Give your vote careful consideration before Oct. 21
Base your choice on the party, the leader and the local candidate
So how is it going for you in sorting out who to vote for in the October federal election?
Last month I posed a series of questions that you may want to ask the various candidates, which might help you decide for whom to vote. Several readers told me that it was helpful but I chickened out by not stating my position. After all, that is why you read these opinion columns.
I have struggled with the question because I have particular biases, as do we all, and I certainly do not want to impose them on others. After retiring, I have been actively supporting the Liberal Party. That said, I believe I am a fiscal conservative, believing in responsible financial management. But I believe in social democracy and thus am more of a progressive or centrist thinker.
Initially, I was impressed with Elizabeth May because I believe that climate change is the most existential challenge of our time. She seemed more informed and evidence-based, but when I learned that many of her facts were questionable I was disappointed.
NDP Leader Jagmeet Singh seems like a nice man but speaks in clichés and does not seem to me to be informed to the degree you would want in a prime minister. But I admire his courage to run and the statement that he is making to the country and world that a person of such diversity can rise to leadership of one of Canada’s major parties. I also like the NDP commitment to child care and better employment insurance benefits to new families.
Andrew Scheer so far seems to be “Stephen Harper light.” I do like his concept of a corridor across Canada for utilities but, other than that, he seems just too stiff and not to possess the qualities of strong leadership we need to unite the country. Perhaps my greatest concern is that everything he has presented seems to be through an economic lens. Climate change, immigration, poverty reduction, multiculturalism are much more complex issues affecting Canadians. His responses come from being a strong family advocate, but the platform as presented to date lacks specifics on how to truly address the issues.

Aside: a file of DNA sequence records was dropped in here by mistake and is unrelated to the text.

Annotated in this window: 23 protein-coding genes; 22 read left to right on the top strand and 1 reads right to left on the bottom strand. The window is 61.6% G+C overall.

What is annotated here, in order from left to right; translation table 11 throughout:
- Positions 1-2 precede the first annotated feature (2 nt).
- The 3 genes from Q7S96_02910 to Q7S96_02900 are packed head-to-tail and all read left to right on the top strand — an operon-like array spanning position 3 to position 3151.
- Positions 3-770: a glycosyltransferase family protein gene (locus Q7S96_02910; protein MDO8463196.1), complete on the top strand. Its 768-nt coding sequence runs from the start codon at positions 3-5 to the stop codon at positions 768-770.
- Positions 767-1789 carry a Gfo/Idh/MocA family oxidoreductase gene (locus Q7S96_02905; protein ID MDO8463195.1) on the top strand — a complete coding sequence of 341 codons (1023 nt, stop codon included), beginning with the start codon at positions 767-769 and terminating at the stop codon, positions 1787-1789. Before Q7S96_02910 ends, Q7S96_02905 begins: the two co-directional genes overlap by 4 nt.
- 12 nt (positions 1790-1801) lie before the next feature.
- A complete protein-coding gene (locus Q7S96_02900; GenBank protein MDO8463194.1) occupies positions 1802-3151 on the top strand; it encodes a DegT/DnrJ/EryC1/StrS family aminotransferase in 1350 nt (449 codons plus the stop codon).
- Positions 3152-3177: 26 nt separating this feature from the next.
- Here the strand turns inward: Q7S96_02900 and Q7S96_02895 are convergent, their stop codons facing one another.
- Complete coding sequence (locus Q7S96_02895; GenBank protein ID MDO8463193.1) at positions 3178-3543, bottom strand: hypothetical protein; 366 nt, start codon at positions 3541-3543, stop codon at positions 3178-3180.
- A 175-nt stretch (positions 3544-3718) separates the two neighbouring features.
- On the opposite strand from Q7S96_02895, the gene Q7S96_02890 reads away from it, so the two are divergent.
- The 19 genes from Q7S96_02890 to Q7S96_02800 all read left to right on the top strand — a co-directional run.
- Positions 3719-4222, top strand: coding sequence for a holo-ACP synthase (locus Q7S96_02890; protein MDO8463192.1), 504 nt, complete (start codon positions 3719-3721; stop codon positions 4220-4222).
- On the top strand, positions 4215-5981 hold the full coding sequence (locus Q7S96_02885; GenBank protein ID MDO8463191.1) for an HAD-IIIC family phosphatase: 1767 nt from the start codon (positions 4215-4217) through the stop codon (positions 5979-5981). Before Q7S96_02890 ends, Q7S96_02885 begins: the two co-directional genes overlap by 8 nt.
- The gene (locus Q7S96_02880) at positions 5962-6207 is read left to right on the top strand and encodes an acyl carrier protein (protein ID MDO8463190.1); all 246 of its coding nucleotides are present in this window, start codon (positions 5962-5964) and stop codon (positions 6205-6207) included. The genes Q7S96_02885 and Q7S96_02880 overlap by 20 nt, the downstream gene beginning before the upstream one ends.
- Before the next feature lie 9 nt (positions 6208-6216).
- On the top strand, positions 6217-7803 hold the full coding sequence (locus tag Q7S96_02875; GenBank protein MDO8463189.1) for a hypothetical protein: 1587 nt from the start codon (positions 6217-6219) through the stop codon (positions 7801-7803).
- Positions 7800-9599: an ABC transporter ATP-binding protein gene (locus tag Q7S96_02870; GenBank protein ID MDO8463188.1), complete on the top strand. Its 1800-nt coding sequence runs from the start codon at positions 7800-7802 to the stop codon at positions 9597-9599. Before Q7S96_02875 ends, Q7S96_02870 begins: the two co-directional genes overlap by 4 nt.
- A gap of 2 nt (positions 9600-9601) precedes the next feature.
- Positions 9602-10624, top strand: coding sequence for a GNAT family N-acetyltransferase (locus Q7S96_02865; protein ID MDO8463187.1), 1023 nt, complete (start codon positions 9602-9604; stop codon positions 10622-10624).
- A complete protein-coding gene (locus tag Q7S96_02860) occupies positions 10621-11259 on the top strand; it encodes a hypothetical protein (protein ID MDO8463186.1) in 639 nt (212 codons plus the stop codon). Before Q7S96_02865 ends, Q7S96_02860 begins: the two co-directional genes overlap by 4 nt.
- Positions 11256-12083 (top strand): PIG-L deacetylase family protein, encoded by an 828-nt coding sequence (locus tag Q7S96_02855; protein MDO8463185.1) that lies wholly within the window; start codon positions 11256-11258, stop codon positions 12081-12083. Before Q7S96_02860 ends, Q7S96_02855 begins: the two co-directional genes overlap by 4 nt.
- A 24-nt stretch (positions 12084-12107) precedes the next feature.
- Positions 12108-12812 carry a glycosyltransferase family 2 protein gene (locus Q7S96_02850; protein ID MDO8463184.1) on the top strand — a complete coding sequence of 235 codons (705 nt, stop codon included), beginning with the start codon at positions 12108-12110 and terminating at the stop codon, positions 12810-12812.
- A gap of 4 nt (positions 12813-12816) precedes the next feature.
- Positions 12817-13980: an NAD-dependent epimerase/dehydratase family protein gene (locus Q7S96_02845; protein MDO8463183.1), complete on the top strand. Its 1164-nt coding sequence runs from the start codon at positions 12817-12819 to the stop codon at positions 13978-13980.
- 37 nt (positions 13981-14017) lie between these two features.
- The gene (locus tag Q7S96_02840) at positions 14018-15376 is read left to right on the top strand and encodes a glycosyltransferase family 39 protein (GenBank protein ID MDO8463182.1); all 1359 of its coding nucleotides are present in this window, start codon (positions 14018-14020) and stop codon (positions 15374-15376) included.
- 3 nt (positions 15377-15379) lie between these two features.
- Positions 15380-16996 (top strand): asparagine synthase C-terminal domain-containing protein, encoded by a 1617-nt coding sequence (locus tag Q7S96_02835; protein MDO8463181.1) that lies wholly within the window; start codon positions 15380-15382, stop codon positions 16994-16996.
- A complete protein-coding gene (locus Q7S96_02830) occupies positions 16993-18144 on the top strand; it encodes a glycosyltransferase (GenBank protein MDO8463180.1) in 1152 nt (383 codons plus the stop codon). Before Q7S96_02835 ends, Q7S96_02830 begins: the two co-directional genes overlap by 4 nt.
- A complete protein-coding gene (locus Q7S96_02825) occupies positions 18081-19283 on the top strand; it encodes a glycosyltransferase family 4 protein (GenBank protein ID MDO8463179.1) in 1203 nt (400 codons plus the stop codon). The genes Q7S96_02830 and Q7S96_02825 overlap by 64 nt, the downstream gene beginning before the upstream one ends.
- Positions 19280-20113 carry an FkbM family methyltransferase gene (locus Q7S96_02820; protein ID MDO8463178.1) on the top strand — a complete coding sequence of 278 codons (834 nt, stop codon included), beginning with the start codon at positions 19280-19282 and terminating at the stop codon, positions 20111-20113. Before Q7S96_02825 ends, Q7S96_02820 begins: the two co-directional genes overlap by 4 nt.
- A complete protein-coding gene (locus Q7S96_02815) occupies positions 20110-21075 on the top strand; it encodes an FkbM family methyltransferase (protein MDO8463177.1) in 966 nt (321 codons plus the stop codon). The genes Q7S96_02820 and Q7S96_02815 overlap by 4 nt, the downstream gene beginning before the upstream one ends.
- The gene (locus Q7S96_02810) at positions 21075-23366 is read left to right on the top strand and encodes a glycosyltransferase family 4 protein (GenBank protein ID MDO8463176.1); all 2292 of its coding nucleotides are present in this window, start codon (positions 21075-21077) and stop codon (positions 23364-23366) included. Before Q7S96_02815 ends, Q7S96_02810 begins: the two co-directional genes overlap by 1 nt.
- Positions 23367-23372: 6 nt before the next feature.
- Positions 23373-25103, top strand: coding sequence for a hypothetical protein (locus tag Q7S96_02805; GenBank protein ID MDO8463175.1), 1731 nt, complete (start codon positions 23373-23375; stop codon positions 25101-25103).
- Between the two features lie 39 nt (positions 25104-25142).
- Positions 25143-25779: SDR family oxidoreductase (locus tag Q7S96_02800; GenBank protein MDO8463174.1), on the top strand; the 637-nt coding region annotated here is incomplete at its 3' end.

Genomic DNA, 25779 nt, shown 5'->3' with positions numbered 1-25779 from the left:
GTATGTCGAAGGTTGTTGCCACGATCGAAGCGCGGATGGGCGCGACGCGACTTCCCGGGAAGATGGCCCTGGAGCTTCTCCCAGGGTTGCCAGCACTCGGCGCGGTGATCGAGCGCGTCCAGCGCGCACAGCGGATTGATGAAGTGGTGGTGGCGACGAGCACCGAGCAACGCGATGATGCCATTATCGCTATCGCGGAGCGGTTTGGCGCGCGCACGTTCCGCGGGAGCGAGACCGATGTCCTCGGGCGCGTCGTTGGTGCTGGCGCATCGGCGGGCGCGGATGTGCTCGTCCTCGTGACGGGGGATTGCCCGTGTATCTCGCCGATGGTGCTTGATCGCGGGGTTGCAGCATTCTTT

I did not like that Justin Trudeau passed on the first debate. After all, campaigns are about speaking out to inform us and to contrast your beliefs and record with the other leaders’. I have also been disappointed in the revelations of his inappropriate social behaviour. I do like several of his platform elements such as the carbon tax because it allows for a disincentive for fossil fuels and a reinvestment in green technology and energy but through the choices of the citizen.
So where to go?
We have to look at policy and practices. I cannot realistically see the Green or NDP parties leading or winning. The PQ is now on the rise in Quebec and, in a minority government, could hold the balance of power. This is discouraging and worrisome.
So it comes down to the two major parties. As I stated earlier I am a centrist, and this means a person of compromise. The only party with this leaning is the Liberal Party, in my view.
While the Liberals under Trudeau have at times struggled, I believe they have tried in the most balanced way to address the issues. I also believe they have dealt with foreign affairs quite effectively, given the Trump challenge. I give Christine Freeland much credit.
I would like to see greater efforts by the next federal government to address income inequality, Indigenous reconciliation with real results in sustainable communities, poverty by addressing the need for low-income housing, and rein in the budget deficits.
But in the end one votes for their local candidates. I admire all candidates for stepping forward and thank them for wanting to serve our communities.
I was disappointed in Conservative Michael Skinner’s initial statement that he wanted to have a clean campaign before going on to target the incumbent about absenteeism. This showed a lack of judgment and congruency. It also showed a lack of understanding with what a federal representative does.
The Liberal candidate was a cabinet minister, and this is significant. It is my experience that a minister has much greater leverage in getting the attention of decision-makers. My leaning would be toward giving Maryam Monsef another term. She was new and young in the role. But she has outstanding people skills and has demonstrated she wishes to work collaboratively with all levels of government to develop plans and advocacy for our community. In my experience, she has been present and now has experience as a minister and the potential to do much more.
Good luck in your consideration of the candidates, but please do vote. It matters.
Peterborough-Kawartha federal candidates discuss arts, culture and heritage policy on Wednesday at Showplace.